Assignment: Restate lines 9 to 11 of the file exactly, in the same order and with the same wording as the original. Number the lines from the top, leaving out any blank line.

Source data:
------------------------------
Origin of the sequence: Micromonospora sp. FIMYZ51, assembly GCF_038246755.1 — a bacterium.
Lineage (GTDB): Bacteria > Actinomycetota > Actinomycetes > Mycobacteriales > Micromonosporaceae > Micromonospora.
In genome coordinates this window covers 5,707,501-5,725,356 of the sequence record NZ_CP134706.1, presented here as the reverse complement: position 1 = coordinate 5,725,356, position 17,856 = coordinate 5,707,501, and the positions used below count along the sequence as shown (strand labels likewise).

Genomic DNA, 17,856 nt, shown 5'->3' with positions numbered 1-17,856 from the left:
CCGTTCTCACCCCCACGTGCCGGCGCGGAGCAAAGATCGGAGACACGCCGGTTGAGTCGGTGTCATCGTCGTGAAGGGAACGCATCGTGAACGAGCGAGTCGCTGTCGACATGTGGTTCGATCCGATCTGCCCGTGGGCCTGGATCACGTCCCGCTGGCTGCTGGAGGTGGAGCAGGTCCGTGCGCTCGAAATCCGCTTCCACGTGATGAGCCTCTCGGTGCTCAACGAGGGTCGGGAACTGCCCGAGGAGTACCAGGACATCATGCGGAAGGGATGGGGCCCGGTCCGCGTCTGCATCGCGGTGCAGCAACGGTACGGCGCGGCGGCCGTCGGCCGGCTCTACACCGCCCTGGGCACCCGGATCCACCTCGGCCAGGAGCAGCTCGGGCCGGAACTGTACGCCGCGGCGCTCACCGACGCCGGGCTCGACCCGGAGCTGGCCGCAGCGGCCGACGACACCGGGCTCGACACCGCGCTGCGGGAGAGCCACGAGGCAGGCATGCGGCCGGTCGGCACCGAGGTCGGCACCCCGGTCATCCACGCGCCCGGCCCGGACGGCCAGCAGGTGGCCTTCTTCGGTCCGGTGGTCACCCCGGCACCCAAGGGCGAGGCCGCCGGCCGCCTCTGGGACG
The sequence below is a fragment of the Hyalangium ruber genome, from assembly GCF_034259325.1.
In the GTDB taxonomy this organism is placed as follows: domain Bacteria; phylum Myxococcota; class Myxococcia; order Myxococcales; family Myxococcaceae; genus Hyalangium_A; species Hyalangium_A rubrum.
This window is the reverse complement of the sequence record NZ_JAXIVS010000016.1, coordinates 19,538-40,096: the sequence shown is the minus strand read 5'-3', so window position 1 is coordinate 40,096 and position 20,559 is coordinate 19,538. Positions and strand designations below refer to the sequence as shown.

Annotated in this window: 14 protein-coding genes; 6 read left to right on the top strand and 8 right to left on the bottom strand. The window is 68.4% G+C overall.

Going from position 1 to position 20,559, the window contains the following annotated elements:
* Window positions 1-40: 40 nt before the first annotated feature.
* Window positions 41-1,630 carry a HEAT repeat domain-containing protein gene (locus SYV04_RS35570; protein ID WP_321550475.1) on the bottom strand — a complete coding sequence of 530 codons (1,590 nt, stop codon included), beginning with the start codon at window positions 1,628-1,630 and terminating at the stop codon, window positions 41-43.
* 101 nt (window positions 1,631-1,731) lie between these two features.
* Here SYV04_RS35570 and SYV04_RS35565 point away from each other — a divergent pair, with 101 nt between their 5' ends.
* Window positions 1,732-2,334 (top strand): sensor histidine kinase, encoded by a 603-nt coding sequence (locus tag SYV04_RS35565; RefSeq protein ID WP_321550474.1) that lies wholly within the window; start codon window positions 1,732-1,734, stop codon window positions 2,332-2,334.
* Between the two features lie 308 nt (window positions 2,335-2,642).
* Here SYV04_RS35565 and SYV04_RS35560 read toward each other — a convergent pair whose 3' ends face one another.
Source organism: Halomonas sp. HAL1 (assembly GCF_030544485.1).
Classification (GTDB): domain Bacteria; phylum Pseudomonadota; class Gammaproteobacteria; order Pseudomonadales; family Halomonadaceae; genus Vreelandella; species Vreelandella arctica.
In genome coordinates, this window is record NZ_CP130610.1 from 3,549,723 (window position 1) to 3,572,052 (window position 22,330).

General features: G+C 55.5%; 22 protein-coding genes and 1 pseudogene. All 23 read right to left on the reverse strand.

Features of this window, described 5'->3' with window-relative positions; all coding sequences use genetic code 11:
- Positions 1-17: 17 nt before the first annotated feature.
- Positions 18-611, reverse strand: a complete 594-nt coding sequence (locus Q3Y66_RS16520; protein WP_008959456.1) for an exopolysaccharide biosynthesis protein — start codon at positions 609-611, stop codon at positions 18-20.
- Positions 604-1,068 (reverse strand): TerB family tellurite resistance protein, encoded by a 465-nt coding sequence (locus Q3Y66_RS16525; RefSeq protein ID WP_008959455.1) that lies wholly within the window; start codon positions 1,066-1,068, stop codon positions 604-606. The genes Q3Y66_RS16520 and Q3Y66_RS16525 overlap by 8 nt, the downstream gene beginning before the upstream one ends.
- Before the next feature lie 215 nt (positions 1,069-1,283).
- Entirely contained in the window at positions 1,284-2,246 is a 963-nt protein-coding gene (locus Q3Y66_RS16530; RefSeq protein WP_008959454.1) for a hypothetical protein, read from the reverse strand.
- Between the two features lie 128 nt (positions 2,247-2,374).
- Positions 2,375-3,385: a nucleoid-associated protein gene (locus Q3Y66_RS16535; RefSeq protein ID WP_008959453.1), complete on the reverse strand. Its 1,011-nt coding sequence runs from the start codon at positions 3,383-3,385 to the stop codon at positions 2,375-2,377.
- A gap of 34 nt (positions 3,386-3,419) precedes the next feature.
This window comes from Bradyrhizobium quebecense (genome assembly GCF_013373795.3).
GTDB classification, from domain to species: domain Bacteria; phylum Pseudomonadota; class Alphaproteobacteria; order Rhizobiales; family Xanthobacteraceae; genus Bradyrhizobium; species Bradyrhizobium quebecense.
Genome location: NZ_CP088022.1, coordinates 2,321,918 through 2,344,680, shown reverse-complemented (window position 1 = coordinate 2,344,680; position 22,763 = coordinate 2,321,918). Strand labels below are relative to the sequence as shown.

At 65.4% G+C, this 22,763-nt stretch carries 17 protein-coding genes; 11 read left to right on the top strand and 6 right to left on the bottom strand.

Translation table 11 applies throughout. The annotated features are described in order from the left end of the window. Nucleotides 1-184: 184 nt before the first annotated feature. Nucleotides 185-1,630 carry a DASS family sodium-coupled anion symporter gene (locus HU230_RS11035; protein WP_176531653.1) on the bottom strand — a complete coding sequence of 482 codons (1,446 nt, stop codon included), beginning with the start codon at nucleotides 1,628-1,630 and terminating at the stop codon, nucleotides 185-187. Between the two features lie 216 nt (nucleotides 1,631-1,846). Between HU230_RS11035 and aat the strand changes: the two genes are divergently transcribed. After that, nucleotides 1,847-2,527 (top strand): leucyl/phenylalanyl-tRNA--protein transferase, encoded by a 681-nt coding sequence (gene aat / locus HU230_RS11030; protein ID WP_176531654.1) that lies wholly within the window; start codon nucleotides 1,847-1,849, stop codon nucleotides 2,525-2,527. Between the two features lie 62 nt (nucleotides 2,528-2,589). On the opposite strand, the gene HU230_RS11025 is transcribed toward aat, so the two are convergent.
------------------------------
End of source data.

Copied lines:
Annotated in this window: 14 protein-coding genes; 6 read left to right on the top strand and 8 right to left on the bottom strand. The window is 68.4% G+C overall.

Going from position 1 to position 20,559, the window contains the following annotated elements:
* Window positions 1-40: 40 nt before the first annotated feature.